Home Fleetwatch 2020 COVID-19 brings all Durban harbour players together – at last!

COVID-19 brings all Durban harbour players together – at last!

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General Manager: Port of Durban, Moshe Motlohi: “For the first time we have players who have never met now coming together to look at the entire port plan and identify the bottlenecks as they shift from one node to another.”

If there is one good thing to come out of the COVID-19 crisis it is the fact that the Port of Durban has used the lockdown as an opportunity to bring together all stakeholders to jointly address port issues. It’s a pity it has taken a virus to get everyone talk to each other but, thank goodness it has done so.

I say this because, from a trucking perspective, the Port of Durban has always been a huge hassle for the trucking industry with truckers having had to contend with huge delays while loading and offloading at the port. The truck congestion around the port has also been a nightmare – for years.

This led to FleetWatch labelling the Port of Durban as one of the main causes of driver fatigue on the N3. After waiting forever in queues where sleep is impossible, the drivers then hit the N3 and have to chase to get to their next loading or offloading point. They drive fatigued and then it happens – the truck rolls and people get killed. The impacts go way beyond the port itself.

Well, hopefully things will now improve because during the lockdown period, the port has held a daily Virtual Stakeholder Operations meeting which is led by the GM: Port of Durban, Moshe Motlohi, and has included representatives of the trucking fraternity, shipping lines, all terminal operators and depots. The meeting has enabled every stakeholder to be kept up to speed with daily operational plans and to address bottlenecks as the port navigates through this challenging period.

The daily Virtual Stakeholder Operations meetings held during the lockdown phases have enabled every stakeholder to be kept up to speed with daily operational plans and to address bottlenecks at the Port of Durban. FleetWatch urges for these meetings to continue on an on-going basis into the future.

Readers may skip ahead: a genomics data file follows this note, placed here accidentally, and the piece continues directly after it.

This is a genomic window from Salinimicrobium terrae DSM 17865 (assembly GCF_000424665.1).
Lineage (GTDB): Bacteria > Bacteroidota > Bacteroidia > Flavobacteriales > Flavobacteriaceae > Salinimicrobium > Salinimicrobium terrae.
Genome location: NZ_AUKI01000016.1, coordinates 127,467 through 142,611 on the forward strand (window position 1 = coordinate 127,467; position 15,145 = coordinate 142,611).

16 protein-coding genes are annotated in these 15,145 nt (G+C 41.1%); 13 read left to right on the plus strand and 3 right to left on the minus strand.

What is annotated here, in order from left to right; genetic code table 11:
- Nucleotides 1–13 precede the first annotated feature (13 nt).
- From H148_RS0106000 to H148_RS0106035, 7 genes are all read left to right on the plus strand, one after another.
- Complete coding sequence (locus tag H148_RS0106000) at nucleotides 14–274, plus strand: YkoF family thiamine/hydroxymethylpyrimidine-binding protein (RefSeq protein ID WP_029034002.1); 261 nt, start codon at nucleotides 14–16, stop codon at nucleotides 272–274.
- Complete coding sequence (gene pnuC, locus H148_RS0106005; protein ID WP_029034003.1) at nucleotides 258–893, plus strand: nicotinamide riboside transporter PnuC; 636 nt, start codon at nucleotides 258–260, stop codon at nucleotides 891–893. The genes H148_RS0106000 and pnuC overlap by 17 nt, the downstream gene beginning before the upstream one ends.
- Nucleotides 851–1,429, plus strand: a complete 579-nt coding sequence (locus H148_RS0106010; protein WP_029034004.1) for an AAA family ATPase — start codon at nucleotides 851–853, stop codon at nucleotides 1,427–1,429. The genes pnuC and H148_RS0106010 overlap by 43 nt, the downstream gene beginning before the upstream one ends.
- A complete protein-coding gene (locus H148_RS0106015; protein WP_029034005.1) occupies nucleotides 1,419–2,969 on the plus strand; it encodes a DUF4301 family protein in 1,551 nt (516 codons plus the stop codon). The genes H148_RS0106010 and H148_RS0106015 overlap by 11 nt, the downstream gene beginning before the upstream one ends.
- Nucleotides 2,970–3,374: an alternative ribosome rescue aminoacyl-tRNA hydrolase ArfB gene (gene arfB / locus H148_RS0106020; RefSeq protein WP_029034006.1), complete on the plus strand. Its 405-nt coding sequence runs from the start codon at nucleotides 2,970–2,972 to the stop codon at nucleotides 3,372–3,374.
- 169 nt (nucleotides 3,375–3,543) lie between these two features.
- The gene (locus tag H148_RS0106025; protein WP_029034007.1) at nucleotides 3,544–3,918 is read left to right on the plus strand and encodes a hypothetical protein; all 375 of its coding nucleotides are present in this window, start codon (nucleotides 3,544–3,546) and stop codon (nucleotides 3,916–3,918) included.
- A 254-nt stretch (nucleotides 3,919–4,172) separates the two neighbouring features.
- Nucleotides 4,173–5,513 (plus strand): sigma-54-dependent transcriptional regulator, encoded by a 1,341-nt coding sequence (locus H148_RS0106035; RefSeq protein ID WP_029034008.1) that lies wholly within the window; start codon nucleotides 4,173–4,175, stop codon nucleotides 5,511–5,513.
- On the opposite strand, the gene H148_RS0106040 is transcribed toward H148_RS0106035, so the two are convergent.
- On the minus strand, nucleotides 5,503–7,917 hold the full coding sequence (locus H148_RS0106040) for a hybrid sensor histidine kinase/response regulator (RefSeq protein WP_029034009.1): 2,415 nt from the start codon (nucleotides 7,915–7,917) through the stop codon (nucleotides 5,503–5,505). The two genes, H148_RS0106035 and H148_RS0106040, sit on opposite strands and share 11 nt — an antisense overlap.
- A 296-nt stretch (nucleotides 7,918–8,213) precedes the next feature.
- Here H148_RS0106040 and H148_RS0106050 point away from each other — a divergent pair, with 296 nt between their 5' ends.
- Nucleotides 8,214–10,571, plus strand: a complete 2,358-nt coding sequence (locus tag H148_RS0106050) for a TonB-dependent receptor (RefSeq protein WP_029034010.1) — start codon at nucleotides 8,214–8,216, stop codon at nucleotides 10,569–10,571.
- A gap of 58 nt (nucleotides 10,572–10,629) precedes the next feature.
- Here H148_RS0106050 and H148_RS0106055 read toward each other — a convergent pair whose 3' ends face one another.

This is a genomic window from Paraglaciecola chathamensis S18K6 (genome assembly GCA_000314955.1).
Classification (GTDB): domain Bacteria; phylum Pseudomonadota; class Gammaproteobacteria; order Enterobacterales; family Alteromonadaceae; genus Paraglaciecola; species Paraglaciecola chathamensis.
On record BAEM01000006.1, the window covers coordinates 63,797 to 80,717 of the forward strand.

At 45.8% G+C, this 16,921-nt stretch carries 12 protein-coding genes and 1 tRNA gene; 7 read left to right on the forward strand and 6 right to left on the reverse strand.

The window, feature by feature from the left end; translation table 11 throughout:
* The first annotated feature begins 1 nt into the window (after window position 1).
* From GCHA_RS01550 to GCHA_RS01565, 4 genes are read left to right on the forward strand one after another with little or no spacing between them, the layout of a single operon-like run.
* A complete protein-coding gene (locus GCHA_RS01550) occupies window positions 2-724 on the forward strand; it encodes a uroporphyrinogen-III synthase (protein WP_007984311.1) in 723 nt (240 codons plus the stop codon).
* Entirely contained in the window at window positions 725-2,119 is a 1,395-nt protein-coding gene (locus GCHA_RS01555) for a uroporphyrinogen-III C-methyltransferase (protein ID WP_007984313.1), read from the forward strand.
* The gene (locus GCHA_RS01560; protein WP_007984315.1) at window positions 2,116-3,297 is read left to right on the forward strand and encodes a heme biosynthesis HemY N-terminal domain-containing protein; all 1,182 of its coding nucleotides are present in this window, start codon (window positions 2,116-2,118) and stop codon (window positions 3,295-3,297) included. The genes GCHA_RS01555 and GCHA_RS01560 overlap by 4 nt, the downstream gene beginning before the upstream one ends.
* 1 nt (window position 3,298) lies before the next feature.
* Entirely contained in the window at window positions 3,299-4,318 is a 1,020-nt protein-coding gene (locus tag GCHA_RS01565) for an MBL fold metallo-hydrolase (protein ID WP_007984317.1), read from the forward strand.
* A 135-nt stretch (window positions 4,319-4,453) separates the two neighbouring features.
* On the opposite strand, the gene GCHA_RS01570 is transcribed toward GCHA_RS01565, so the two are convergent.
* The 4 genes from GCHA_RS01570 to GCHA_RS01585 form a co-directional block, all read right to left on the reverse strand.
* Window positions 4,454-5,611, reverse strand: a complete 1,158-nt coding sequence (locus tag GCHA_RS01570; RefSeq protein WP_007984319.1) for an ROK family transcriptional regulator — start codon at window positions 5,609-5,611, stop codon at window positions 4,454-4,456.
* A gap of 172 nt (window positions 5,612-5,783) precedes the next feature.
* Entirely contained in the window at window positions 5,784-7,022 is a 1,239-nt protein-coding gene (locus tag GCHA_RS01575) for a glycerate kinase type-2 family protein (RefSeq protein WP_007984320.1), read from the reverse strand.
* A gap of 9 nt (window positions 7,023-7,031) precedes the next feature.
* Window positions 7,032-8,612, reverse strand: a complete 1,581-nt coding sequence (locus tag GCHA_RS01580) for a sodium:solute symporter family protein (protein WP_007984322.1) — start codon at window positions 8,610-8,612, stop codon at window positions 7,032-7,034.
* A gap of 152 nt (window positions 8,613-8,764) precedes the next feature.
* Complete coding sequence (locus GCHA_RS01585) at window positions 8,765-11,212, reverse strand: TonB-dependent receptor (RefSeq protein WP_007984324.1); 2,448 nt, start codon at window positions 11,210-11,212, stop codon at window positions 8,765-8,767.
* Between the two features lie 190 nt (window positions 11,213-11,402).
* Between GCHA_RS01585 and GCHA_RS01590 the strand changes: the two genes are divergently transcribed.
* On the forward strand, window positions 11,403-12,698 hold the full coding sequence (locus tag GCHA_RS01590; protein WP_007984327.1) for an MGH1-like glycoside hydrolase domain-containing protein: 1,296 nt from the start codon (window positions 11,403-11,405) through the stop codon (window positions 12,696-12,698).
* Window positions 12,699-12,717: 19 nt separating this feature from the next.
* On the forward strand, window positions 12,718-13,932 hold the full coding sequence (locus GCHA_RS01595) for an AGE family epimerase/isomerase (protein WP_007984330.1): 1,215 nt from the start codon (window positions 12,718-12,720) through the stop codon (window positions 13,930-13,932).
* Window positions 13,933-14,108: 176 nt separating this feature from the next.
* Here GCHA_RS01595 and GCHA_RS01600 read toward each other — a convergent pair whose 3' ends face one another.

“We use this daily opportunity to bring together all the brains to look at how we should interpret the government regulations as they are unfolding and how we can ensure that the port responds responsibly in a manner that firstly, keeps the safety of our people as the prime objective and secondly, to assist in keeping the wheels of the economy turning,” says Motlohi.

“We have really found value in this because for the first time, we have players who have never met now coming together to look at the entire port plan and identify the bottlenecks as they shift from one node to another. The insight derived from this has been useful because we have been able to advise authorities around the impact of some of these regulations.”

Participants in the 30-minute virtual call are:  the South African Association of Ship Operators and Agents (SAASOA); South African Association of Freight Forwarders (SAAFF); Transnet divisions National Ports Authority, Port Terminals and Freight Rail; the South African Sugar Association, FPT, Bidvest Port Terminals, TATA Chemicals, Ocean Africa, SA Bulk Terminals, Grindrod and the Citrus Growers Association.

Other multi-stakeholder collaboration continuing during the lockdown includes the Port of Durban Decongestion Task Team which sees various private and public sector representatives working to tackle traffic pressure and congestion in the Port of Durban’s Bayhead Precinct and surrounding road networks. This needs constant and on-going attention.

Peter Besnard, CEO of SAASOA, has applauded Transnet’s effort: “It would not be proper from a SAASOA perspective to ignore the effort that has been applied during the many stressful weeks of disaster management, lockdown and now the adjustment to lower alert levels. Their enthusiasm at each meeting and on the quay has been unbelievable even though they too are risking contracting the dreaded COVID-19 virus to satisfy the needs of the many port users. We thank them all for a truly magnificent effort to keep the wheels turning during extremely tough conditions.”

The Port of Durban Decongestion Task Team has various private and public sector representatives working to tackle traffic pressure and congestion in the Port of Durban’s Bayhead Precinct and surrounding road networks. This is an example of the type of truck congestion that occurs there. (Thanks to Shaun McGuone, director of Investipol, for the photograph)

FleetWatch also applauds this effort and would like to make a suggestion to Mr Motlohi. Please do not stop these meetings. Keep them going on a permanent basis – perhaps not daily as things ease up but certainly on a weekly basis. We ask this because, as you state, “for the first time we have players who have never met now coming together to look at the entire port plan and identify the bottlenecks as they shift from one node to another.”

Many brains working together are better than one working in isolation. It’s all about team-work and South Africa is going to need everyone to work together to – I quote your words – “assist in keeping the wheels of the economy turning.”

Mr Motlohi, you have set the precedent. I hope others follow this example. (Hint hint, border post authorities).

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